Kingman students ready to show off their robot
KINGMAN - After six weeks of intense work, the Team 60 Robotics Club will publicly debut a completed copy of its six-and-a-half-foot-tall entry for two upcoming regional robotics competitions.
The creation is one of two identical robots the club recently designed, welded, machined, powder-coated for strength and programmed for the FIRST Robotics Competition that begins in Chandler and moves to Las Vegas. The other robot already has been packed and shipped, and the club will practice with the robot remaining in Kingman.
"We want the public to know about our program and see what we've been doing," said Jody Shanaman, the sponsor at Lee Williams High School who has been working with the club since 2001. "Also, we really want to thank the community for all it's done to support us."
Members of Team 60 Robotics Club, which has been active since 1966, come from LWHS, Kingman High School, Kingman Academy High School and local home-schooling programs. With the help of mentors, about 25 students learn about public speaking, finances, problem-solving and perseverance as they craft, display and operate their robots.
Last year, Team 60 Robotics Club won second place in Chandler and came in fifth place in Las Vegas. In 2013, it garnered second place in Chandler and third place in Las Vegas.
This year's robot is vertical and functions as an elevator for "Recycle Rush," a recycling-themed game played by two alliances of three robots each. Robots score points by stacking totes on scoring platforms, capping those stacks with recycling containers, and disposing of foam pool noodles that represent litter.
The club also wants to get the word out at the open house that it will be moving to a new, permanent home, thanks to a helping hand in the form of a $25,000 grant from the Western Arizona Education/Joint Technical Education District.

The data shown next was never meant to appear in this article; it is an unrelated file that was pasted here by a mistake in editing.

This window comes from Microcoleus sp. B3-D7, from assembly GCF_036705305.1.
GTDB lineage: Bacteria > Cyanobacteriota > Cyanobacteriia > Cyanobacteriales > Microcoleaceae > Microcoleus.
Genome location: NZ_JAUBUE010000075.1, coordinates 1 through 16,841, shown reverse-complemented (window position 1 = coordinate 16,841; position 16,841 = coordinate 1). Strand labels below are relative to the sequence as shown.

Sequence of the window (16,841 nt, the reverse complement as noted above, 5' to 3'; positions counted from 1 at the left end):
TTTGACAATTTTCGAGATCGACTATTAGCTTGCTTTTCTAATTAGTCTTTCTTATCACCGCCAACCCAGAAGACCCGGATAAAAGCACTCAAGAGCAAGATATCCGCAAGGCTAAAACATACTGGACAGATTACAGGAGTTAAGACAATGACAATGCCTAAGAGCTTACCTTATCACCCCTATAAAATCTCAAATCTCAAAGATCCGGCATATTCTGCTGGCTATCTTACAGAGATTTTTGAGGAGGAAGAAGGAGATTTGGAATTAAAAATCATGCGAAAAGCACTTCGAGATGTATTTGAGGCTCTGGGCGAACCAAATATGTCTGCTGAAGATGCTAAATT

Currently, the club operates out of the engineering building at LWHS, but space is at a premium with the influx of another grade in the fall.
The grant money will pay half the cost of a new building at KHS that will house the robotics club, as well as programs that include large project fabrication and design. The 40-by-60-feet steel building will be open for the start of school in July.
Those include Computer Aided Manufacturing, Computer Numerical Control Systems, Computer Aided Designs and Real World Design Challenge. The programs are part of the STEM education initiatives that will be offered in the 2015-2016 school year at KHS.
STEM courses are the state's core educational disciplines of science, technology, engineering and mathematics.
The robotics club recently was chosen by The Chrysler Foundation to receive a $5,000 grant, the maximum from an organization that has awarded more than $2.3 million in grants since 1995 to FIRST programs. Team 60 was the only Arizona club to receive the grant, while one club in Illinois, two in Indiana and 37 in Michigan were chosen to get from $750 to $5,000 each.
Celeste Lucier, the club sponsor at Kingman Academy High School, said she is looking forward to the community talking to the students and viewing the new robot.
"This is an outlet for our students to apply what they're learning at school," said Lucier. "It's important for people to see what we're doing in our club and where the money's going when they support us financially. These kids have poured a lot of themselves into the thought process and design of these robots, and they're very excited."